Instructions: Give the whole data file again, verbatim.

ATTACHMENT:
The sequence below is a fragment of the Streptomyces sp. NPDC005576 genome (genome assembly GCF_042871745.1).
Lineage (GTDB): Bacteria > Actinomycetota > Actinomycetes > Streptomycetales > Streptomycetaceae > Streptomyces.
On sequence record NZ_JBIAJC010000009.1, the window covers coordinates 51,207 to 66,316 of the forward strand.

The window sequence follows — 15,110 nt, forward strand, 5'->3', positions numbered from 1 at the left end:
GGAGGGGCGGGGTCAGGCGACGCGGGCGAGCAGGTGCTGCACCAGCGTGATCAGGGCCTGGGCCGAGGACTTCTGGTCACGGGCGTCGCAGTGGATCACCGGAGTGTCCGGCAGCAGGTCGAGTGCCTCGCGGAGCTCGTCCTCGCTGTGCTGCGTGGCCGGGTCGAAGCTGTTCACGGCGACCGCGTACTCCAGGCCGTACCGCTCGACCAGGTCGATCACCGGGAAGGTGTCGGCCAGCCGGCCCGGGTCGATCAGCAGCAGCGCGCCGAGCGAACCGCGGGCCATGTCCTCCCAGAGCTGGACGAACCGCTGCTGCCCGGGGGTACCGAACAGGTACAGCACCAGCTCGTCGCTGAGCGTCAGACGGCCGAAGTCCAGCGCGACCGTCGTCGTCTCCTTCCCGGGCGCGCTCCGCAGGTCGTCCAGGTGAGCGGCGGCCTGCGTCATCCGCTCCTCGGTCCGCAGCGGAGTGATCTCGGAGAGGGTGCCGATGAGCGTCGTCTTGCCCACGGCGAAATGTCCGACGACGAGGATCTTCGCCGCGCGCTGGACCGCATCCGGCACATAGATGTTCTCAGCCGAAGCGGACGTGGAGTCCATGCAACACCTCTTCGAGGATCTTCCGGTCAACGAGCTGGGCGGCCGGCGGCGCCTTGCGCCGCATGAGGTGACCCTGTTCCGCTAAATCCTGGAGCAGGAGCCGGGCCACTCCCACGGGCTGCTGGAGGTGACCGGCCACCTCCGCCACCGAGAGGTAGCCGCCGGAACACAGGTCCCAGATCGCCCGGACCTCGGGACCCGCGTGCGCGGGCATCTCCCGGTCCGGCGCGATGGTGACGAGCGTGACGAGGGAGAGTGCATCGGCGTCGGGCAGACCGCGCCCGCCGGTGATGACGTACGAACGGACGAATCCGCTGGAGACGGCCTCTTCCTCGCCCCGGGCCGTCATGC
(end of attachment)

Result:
The sequence below is a fragment of the Streptomyces sp. NPDC005576 genome (genome assembly GCF_042871745.1).
Lineage (GTDB): Bacteria > Actinomycetota > Actinomycetes > Streptomycetales > Streptomycetaceae > Streptomyces.
On sequence record NZ_JBIAJC010000009.1, the window covers coordinates 51,207 to 66,316 of the forward strand.

The window sequence follows — 15,110 nt, forward strand, 5'->3', positions numbered from 1 at the left end:
GGAGGGGCGGGGTCAGGCGACGCGGGCGAGCAGGTGCTGCACCAGCGTGATCAGGGCCTGGGCCGAGGACTTCTGGTCACGGGCGTCGCAGTGGATCACCGGAGTGTCCGGCAGCAGGTCGAGTGCCTCGCGGAGCTCGTCCTCGCTGTGCTGCGTGGCCGGGTCGAAGCTGTTCACGGCGACCGCGTACTCCAGGCCGTACCGCTCGACCAGGTCGATCACCGGGAAGGTGTCGGCCAGCCGGCCCGGGTCGATCAGCAGCAGCGCGCCGAGCGAACCGCGGGCCATGTCCTCCCAGAGCTGGACGAACCGCTGCTGCCCGGGGGTACCGAACAGGTACAGCACCAGCTCGTCGCTGAGCGTCAGACGGCCGAAGTCCAGCGCGACCGTCGTCGTCTCCTTCCCGGGCGCGCTCCGCAGGTCGTCCAGGTGAGCGGCGGCCTGCGTCATCCGCTCCTCGGTCCGCAGCGGAGTGATCTCGGAGAGGGTGCCGATGAGCGTCGTCTTGCCCACGGCGAAATGTCCGACGACGAGGATCTTCGCCGCGCGCTGGACCGCATCCGGCACATAGATGTTCTCAGCCGAAGCGGACGTGGAGTCCATGCAACACCTCTTCGAGGATCTTCCGGTCAACGAGCTGGGCGGCCGGCGGCGCCTTGCGCCGCATGAGGTGACCCTGTTCCGCTAAATCCTGGAGCAGGAGCCGGGCCACTCCCACGGGCTGCTGGAGGTGACCGGCCACCTCCGCCACCGAGAGGTAGCCGCCGGAACACAGGTCCCAGATCGCCCGGACCTCGGGACCCGCGTGCGCGGGCATCTCCCGGTCCGGCGCGATGGTGACGAGCGTGACGAGGGAGAGTGCATCGGCGTCGGGCAGACCGCGCCCGCCGGTGATGACGTACGAACGGACGAATCCGCTGGAGACGGCCTCTTCCTCGCCCCGGGCCGTCATGC